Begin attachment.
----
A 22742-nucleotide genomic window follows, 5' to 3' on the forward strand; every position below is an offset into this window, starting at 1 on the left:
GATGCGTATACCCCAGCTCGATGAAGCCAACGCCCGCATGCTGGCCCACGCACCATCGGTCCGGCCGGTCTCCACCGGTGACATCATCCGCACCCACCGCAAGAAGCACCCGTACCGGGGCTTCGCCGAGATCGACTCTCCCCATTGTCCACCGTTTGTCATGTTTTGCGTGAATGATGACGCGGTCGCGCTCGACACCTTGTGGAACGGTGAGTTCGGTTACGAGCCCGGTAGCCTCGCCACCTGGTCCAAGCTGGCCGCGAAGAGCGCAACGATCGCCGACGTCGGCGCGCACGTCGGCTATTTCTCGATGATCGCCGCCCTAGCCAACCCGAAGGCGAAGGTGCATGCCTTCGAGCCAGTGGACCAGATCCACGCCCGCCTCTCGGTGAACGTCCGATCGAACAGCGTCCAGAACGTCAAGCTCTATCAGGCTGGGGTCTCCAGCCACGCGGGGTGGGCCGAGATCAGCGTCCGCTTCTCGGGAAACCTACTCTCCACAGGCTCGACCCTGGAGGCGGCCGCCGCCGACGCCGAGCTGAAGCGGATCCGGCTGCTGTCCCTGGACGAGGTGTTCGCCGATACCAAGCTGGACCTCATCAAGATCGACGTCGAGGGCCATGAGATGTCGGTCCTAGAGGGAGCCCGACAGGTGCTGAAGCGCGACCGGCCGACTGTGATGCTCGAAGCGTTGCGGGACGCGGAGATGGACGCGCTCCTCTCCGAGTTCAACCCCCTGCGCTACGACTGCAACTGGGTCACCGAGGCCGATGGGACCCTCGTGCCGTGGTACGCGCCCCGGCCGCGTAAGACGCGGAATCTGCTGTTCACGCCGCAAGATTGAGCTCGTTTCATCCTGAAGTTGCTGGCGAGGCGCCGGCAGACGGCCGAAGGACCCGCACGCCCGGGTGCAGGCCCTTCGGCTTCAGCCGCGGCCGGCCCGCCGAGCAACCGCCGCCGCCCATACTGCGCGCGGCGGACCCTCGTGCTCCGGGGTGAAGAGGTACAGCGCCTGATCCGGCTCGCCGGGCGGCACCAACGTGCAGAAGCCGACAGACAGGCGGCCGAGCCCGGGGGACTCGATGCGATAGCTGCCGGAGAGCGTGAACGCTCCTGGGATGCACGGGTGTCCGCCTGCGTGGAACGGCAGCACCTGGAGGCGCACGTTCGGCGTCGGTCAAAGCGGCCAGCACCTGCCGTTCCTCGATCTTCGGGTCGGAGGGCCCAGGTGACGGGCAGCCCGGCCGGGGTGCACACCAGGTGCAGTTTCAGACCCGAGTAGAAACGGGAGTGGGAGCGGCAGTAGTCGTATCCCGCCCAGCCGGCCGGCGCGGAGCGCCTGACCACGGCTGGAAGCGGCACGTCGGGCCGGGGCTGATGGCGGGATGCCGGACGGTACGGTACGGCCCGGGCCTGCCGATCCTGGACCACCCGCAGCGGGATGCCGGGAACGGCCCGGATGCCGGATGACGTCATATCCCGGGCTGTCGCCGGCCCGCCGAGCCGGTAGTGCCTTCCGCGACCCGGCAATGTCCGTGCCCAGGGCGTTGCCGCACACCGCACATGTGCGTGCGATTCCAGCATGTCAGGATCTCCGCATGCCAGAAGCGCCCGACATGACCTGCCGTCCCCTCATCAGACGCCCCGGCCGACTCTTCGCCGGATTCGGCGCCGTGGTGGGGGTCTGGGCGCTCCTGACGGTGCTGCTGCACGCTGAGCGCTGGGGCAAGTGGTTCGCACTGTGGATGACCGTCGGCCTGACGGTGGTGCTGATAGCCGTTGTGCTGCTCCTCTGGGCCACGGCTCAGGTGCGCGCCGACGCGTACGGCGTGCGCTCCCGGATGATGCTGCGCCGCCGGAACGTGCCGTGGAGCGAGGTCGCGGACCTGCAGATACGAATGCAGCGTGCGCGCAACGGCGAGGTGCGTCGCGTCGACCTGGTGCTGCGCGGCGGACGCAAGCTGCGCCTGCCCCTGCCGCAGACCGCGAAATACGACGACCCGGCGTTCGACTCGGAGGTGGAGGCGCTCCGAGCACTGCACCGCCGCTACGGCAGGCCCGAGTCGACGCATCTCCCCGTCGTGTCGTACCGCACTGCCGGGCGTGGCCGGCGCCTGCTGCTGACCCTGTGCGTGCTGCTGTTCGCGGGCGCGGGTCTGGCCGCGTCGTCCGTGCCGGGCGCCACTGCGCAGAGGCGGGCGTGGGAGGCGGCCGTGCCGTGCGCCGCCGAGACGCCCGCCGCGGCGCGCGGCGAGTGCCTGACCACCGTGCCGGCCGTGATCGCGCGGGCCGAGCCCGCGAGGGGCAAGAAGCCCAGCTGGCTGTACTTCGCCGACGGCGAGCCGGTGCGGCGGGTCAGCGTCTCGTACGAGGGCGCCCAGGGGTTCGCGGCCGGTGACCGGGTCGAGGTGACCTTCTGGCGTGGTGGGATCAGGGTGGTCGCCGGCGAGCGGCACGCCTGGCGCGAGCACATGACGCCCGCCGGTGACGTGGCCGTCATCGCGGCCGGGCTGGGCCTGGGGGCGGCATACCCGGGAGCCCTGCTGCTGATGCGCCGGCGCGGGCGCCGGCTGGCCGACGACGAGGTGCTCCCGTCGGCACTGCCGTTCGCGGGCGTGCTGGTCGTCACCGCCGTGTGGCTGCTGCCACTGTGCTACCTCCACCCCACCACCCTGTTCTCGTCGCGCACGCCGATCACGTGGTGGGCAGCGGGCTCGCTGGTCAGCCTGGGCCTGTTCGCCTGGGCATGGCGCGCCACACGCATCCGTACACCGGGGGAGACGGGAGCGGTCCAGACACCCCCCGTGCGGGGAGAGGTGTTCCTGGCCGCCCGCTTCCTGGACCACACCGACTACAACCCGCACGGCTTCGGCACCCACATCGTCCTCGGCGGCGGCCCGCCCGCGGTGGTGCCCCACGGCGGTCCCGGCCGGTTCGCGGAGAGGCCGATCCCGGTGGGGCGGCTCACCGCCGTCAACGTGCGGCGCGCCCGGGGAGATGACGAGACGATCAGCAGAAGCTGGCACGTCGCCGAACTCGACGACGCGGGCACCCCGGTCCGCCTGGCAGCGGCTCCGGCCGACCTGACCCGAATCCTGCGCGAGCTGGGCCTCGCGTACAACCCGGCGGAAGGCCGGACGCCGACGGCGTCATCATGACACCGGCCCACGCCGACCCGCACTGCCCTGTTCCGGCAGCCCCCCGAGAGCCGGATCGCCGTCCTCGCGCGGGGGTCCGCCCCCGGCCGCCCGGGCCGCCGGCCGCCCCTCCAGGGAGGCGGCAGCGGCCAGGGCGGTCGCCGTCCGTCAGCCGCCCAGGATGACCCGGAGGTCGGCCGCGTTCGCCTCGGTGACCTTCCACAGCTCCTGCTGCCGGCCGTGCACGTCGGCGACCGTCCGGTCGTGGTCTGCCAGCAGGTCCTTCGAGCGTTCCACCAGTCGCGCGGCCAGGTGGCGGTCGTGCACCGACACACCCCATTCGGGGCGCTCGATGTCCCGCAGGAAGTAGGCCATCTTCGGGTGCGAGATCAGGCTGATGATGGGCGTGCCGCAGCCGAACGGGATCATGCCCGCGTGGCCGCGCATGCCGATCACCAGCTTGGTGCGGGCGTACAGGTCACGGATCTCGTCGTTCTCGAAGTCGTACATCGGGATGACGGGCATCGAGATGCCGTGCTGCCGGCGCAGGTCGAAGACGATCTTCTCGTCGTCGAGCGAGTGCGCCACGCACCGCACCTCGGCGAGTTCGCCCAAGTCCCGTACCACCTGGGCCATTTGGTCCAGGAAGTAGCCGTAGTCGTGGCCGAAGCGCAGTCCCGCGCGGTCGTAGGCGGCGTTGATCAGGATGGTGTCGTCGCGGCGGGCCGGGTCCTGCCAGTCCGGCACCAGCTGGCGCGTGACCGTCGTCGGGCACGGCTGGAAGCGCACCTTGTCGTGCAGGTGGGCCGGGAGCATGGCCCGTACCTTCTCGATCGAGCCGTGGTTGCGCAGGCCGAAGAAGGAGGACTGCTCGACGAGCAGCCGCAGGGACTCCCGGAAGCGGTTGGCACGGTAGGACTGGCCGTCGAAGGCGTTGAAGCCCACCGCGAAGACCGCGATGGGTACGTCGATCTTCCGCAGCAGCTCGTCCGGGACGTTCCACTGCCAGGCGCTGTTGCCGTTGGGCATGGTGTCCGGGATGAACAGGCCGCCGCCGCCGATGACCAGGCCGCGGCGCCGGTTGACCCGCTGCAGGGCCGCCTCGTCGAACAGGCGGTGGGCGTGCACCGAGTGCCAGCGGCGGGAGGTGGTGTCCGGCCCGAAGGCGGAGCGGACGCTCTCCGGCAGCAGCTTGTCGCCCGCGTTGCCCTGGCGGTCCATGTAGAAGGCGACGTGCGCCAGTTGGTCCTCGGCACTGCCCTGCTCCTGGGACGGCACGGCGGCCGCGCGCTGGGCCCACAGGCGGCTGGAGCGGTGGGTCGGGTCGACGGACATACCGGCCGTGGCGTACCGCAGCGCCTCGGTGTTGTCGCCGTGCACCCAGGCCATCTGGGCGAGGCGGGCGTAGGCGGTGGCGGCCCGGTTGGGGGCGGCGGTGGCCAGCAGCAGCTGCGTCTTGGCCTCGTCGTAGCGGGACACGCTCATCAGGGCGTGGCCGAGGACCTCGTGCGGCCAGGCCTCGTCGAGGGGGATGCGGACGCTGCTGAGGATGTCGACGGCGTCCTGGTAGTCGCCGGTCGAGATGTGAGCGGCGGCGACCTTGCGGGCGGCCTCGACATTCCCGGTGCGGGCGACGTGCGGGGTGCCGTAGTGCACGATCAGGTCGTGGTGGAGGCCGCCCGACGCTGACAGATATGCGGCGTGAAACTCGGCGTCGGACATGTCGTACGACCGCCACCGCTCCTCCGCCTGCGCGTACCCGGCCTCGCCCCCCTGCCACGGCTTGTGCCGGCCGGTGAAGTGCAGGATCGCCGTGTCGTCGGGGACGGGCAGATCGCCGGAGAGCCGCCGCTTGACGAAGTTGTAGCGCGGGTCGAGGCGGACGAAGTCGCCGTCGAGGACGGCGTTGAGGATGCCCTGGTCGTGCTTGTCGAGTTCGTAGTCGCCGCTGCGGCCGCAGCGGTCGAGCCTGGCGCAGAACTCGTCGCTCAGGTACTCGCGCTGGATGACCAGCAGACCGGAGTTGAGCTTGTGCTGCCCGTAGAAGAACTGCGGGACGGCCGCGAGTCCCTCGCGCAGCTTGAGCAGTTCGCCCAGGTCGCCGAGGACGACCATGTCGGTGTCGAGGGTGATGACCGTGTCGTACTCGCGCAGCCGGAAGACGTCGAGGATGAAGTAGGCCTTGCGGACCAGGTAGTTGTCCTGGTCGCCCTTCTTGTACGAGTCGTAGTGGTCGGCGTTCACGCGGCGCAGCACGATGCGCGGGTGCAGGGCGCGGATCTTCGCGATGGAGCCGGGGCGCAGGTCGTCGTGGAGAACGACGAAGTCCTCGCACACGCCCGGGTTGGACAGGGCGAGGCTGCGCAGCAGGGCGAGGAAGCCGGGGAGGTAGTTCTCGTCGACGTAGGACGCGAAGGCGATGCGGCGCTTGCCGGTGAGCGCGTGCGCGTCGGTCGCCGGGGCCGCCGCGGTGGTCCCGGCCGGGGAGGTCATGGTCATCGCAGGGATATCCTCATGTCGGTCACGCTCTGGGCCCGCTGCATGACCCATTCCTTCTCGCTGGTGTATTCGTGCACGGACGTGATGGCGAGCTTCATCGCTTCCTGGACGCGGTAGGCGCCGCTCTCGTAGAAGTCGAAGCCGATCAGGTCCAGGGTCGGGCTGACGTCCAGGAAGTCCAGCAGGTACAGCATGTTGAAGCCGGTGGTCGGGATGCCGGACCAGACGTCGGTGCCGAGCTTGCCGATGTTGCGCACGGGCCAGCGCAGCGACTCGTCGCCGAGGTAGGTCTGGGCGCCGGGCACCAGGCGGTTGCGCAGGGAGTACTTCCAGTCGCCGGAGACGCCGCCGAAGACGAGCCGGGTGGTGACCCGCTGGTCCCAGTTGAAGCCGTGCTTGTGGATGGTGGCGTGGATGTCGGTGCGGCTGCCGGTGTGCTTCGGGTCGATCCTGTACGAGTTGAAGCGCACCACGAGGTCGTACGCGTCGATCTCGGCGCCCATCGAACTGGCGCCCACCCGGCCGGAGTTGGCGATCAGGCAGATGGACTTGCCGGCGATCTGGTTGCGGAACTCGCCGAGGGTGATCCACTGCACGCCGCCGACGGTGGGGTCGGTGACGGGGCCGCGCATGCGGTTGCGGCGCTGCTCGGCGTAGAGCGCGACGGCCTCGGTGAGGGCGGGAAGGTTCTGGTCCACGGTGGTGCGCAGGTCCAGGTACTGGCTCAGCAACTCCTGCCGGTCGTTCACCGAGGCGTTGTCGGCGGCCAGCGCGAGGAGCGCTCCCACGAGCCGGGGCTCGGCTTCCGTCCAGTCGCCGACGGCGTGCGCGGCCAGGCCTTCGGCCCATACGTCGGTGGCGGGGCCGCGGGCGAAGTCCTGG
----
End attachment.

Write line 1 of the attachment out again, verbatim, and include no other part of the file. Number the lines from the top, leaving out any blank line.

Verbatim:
A 22742-nucleotide genomic window follows, 5' to 3' on the forward strand; every position below is an offset into this window, starting at 1 on the left: